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Kris, Real Estate Pro in Tracy, CA

Things to watch out on short sale as a buyer

Asked by Kris, Tracy, CA Wed Mar 21, 2012

Hi All,
I am working with a realtor looking for home. She just happenned to a listing of her own friend's own home last week and I really like that home. This is a short sale. Now, the plan is my realtor is going to represent both seller and buyer. She is a nice person but on the flip side I want to make sure she didn't end up favoring her friends on the whole transaction itself. What are things I should watch out for? Here are some question I have
1) On short sale scenario, Should I ask the seller to be vacate the house right after the offer is accepted? Or Is it okay for seller to vacate just few days before closing?
2) On my purchase contract, what other terms/contingency I should put in?
3) What are the other things I shoud generally watch for in the short sale transaction?

I am confident she will give me good advice but want to make sure I hear from this great forum as well.

Robert

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Answers

9
Find out if your Realtor has a broker they hang their license with. You can have the broker oversee the transaction to make sure you are protected.
0 votes Thank Flag Link Thu Mar 22, 2012
Your agent should be answering these questions for you, that's why they are your agent.
And yes, having a dual agent can work, so don't be swayed by that. It's just one of those scenarios where the agent really has to stay neutral & give each party the best service possible without jeopardizing either side. Any good agent, will educate you to the market about short sales, pricing, negotiation etc, so that you can make an educated decision should you go through with offering on one of their listings. As you can see, it's a touchy subject for many, but done correctly it can work.
0 votes Thank Flag Link Thu Mar 22, 2012
Hi Robert,

Congratulations on the purchase of your home! As real estate professionals, we do often represent both buyer and seller in a "dual agency" and must maintain the highest level of integrity when conducting transactions.

1. The short sale process can be lengthy. Once the seller accepts your offer, it must be submitted to the bank for approval. Typically, unless the seller has already found another residence, they usually stay in the home during this process. It can take months to receive an approval from the bank so i hope you are in this for the long haul. There is a page on the contract that references when possession of the home will take place. Please review that with your realtor for clarification.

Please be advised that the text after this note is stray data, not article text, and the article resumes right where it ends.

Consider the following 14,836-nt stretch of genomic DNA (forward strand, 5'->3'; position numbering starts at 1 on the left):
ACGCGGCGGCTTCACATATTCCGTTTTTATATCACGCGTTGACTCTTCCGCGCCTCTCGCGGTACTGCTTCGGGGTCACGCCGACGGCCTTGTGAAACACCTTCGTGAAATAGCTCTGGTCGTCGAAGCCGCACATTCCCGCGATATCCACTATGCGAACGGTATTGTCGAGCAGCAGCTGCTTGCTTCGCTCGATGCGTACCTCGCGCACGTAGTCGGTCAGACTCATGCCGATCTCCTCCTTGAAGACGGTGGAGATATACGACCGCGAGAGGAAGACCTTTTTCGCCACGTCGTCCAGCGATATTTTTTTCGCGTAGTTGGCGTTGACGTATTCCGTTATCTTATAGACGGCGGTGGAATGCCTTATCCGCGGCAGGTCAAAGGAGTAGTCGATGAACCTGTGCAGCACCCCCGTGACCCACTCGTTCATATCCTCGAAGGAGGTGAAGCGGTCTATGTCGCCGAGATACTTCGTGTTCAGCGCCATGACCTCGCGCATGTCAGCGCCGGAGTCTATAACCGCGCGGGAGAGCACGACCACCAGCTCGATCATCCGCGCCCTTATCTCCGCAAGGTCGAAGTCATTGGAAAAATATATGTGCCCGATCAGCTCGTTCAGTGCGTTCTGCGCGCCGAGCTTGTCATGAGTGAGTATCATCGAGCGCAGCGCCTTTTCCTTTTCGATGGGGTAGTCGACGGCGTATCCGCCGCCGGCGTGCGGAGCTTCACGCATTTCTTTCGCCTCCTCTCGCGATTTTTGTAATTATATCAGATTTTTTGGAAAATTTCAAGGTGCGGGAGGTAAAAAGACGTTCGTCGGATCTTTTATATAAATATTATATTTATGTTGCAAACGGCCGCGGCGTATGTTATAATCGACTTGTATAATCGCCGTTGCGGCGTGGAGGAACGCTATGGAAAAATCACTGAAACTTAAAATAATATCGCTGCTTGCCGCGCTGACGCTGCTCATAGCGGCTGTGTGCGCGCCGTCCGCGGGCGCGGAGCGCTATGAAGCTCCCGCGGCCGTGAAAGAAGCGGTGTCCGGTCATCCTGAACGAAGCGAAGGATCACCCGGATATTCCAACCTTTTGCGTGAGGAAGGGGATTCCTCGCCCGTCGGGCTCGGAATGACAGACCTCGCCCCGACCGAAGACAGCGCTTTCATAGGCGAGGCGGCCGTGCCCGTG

2. With a short sale, the "terrms" are typically established by the bank. You will receive documents to sign from the short sale lender with regards to purchasing this property. Please review those documents carefully and ask questions if there is anything you don't understand. All other terms/contingencies should be discussed with your realtor.

3. Hopefully I answered this question with the first two responses. The main thing you need to know is, have patience. The process can take time, but if you get your dream home in the end, it was worth it!

LaRonica Fisher
Real Estate Agent
DRE# 01901563
(209) 834-6990

Imara Mortgage & Realty
68 E. 11th Street, Suite 120
Tracy, CA 95376
0 votes Thank Flag Link Thu Mar 22, 2012
The industry teaches it Terry!! It's real estate sales. It has nothing to do with high school. It would seem we do agree that Robert's presence here is cause for pause in the direction he is considering. But again, it's clear - her duty is to the seller. Robert's interests are secondary in this situation to the seller's, but that doesn't mean he gets sold down the river.

I'm not going into the strategy's of short sale negotiation here, but if the agent is honest and short sale savvy, this situation would be advantageous for both buyer and seller for a number of reasons.
0 votes Thank Flag Link Wed Mar 21, 2012
Well, we must be in High School, because if everybody does it then it must be okay! Listing your friend's home is one thing, but then bringing the buyer to a deal that you know often has major complications is quite a jig-saw puzzle to navigate. You are trying to keep your friend's home in escrow and not have the buyer drop out, you are trying to help the buyer get the best possible deal, and I would wonder whether a short sale is the best option, and then there's the bank to deal with that may come back after a BPO and think the house is worth more and then the agent has to advise if the house is worth more, or there may be a second and the transaction goes on forever. Or what if the buyer sees another house they like and are considering dropping out of this escrow. The main fact is that the buyer is here looking for advice, says it all to me!